What is Conjoint Analysis?

Conjoint (trade-off) analysis is one of the most widely-used quantitative methods in Marketing Research. It is used to measure preferences for product features, to learn how changes to price affect demand for products or service, and to forecast the likely acceptance of a product if brought to market.

Rather than directly ask survey respondents what they prefer in a product, or what attributes they find most important, conjoint analysis employs the more realistic context of asking respondents to evaluate potential product profiles. Each profile includes multiple conjoined product features (hence, conjoint analysis), such as:

Tourism

Tourism Example

Source: Orme, Bryan (2015), “Perceptual Choice Experiments: Enhancing CBC to Get from Which to Why,” Sawtooth Software Conference Proceedings, Orem, UT.

Health Economics

Health Economics Example

Source: Saigal, Christopher and Ely Dahan (2012), “The Voice of the Patient,” Sawtooth Software Conference Proceedings, Orem, UT.

Agricultural Economics

Agricultural Economics Example

Adapted from: Banerjee, Swagata “Ban”, Steven W. Martin, and Darren Hudsen (2006), “A Choice-Based Conjoint Experiment with Genetically Engineered Cotton in the Mississippi Delta,” Southern Agricultural Economics Association Annual Meetings, Orlando, Florida, February 5-8, 2006.

There are different ways to show product profiles. The most popular technique used today is Choice-Based Conjoint, or CBC, as seen in the examples above, where respondents are shown multiple product concepts at a time and asked which option they would choose. Sawtooth Software’s CBC module may be used to create exercises like this. Prior to Choice-Based Conjoint, the original version of conjoint analysis was developed in the early 1970s, which shows products one-at-a-time. Sawtooth Software's CVA module may be used for this traditional form of conjoint analysis. Later forms of conjoint analysis showed products in pairs (CVA or ACA for Adaptive Conjoint Analysis), or sets at a time (for CBC or ACBC for Adaptive CBC).

In a conjoint exercise, respondents usually complete between 12 to 30 conjoint questions. The questions are designed carefully, using experimental design principles of independence and balance of the features. By independently varying the features that are shown to the respondents and observing the responses to the product profiles, the analyst can statistically deduce what product features are most desired and which attributes have the most impact on choice. In contrast to simpler survey research methods that directly ask respondents what they prefer or the importance of each attribute, these preferences are derived from these relatively realistic tradeoff situations.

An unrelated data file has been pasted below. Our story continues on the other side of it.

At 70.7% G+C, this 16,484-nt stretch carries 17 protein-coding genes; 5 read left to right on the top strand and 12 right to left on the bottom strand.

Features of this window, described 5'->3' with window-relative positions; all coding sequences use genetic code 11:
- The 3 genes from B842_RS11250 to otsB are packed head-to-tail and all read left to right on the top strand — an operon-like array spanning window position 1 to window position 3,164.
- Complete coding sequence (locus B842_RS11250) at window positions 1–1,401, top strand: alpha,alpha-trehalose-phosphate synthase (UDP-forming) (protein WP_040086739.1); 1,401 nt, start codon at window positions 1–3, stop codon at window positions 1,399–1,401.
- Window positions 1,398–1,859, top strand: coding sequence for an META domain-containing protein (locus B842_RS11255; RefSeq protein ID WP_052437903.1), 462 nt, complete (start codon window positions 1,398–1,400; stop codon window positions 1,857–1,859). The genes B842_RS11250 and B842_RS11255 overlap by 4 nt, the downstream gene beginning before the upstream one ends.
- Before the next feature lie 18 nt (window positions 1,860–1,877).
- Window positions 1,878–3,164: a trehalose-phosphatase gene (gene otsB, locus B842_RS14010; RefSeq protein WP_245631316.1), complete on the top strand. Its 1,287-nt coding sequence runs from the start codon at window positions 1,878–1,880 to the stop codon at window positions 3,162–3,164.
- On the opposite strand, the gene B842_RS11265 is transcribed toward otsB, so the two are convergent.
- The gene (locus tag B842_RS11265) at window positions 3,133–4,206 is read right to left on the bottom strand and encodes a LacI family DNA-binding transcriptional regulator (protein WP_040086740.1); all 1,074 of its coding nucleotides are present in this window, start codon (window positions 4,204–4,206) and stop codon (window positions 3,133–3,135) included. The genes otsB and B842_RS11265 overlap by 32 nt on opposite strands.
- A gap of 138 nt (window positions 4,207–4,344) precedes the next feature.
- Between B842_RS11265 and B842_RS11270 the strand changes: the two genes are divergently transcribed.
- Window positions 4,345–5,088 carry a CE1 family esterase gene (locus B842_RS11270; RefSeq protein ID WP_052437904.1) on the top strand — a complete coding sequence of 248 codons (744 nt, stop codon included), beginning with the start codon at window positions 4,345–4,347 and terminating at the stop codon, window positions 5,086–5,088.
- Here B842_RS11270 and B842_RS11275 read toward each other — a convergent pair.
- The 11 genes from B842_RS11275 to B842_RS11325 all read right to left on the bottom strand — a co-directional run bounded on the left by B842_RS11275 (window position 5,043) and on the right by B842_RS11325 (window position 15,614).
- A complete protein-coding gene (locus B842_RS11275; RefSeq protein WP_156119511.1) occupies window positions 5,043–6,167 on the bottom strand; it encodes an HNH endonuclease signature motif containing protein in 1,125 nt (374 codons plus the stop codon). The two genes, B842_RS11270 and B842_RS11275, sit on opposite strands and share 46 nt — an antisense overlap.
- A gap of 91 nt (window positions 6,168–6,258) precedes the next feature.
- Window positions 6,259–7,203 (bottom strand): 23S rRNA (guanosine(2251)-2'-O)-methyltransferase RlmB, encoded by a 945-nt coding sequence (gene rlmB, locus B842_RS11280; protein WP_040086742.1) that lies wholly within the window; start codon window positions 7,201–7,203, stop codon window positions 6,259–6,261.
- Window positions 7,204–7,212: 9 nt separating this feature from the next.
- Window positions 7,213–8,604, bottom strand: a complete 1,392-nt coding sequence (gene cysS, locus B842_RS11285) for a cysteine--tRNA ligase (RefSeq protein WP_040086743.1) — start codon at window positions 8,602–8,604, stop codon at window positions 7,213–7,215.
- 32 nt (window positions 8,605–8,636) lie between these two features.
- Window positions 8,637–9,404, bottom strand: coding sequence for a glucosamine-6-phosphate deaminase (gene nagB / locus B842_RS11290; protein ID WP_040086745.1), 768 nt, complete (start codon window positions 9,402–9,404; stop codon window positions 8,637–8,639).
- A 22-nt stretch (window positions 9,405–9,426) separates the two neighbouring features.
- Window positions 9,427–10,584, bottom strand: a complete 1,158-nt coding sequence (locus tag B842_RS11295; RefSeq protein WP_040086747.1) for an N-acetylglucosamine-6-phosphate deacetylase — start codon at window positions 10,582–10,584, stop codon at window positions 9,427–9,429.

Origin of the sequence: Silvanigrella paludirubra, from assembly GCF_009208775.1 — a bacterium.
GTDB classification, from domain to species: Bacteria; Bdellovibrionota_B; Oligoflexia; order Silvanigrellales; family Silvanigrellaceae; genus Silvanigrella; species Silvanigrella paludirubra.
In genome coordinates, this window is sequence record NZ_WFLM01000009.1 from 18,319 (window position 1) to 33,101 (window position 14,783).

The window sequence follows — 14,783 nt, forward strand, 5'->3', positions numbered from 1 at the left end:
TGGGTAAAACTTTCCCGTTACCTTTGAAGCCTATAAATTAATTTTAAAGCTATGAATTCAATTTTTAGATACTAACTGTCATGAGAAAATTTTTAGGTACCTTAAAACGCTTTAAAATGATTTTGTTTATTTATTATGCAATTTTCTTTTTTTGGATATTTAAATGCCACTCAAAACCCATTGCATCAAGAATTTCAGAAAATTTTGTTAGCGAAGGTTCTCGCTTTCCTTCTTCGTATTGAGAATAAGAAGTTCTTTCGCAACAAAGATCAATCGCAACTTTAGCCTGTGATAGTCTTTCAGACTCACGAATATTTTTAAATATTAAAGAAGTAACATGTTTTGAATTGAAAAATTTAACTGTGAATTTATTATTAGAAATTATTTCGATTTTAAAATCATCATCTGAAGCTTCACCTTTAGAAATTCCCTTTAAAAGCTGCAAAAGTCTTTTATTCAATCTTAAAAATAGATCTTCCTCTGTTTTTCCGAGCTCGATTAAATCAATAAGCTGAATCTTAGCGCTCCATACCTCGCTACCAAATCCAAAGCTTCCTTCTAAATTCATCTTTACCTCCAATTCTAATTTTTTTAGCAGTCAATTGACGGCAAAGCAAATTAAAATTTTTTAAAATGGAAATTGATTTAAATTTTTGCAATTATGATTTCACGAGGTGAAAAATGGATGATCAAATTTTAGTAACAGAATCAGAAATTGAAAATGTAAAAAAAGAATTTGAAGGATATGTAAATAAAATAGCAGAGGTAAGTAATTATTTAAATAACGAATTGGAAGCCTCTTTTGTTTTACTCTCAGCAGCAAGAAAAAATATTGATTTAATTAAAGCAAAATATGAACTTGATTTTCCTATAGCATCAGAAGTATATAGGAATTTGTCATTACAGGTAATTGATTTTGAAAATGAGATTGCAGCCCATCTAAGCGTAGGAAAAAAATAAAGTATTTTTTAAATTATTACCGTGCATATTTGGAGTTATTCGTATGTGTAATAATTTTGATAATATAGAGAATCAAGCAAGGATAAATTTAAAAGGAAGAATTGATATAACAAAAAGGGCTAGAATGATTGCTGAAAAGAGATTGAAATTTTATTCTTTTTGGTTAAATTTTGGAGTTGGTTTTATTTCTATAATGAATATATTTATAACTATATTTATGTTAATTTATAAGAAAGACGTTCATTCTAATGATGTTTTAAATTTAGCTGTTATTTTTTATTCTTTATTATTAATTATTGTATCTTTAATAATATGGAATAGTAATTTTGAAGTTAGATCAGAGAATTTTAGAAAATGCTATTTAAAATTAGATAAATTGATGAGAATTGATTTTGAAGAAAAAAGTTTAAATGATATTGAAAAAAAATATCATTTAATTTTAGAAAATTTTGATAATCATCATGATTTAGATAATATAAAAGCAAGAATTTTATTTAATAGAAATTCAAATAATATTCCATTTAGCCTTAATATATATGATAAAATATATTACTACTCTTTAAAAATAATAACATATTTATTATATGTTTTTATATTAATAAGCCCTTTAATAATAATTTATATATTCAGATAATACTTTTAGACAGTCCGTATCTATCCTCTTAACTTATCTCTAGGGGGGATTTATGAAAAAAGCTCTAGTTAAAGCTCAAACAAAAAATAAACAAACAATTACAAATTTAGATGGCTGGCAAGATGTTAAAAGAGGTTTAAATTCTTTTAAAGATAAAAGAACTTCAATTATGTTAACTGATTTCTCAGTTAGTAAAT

The result is usually a full set of preference scores (often called part-worth utilities) for each attribute level included in the study.

Conjoint market simulators let the researcher define specific competitive contexts (specific products in competition with another) and project the share of choices (shares of preference), given respondent’s estimated part-worth scores. These simulators let researchers and managers test a variety of what-if scenarios.

Market simulators can be taken one step further. Rather than using them to answer the question: "How good is this product?" they can be used to discover "Which product is best?". Computer search routines (such as Sawtooth Software's Advanced Simulation Module) can efficiently find optimal products, based on the criterion of utility, share, revenue or profit.

Thousands of conjoint analysis studies are conducted each year—over the internet, on mobile devices, and through person-to-person interviews. Organizations use conjoint analysis to make better pricing decisions, design new products or line extensions, reposition products, and save on research and development costs.

With 30 years in business and thousands of users worldwide, Sawtooth Software is the consensus leading provider of conjoint analysis software. Companies like Procter & Gamble, Google, General Motors, General Electric, and Microsoft use our software and have presented case studies and success stories at our popular research conferences.

Sometimes it can be challenging to decide which conjoint method is most appropriate for your particular research situation. We've developed an interactive advisor to help you decide which conjoint method might be best for your specific situation. We’ve also written a document entitled Which Conjoint Method Should I Use? for further reference.

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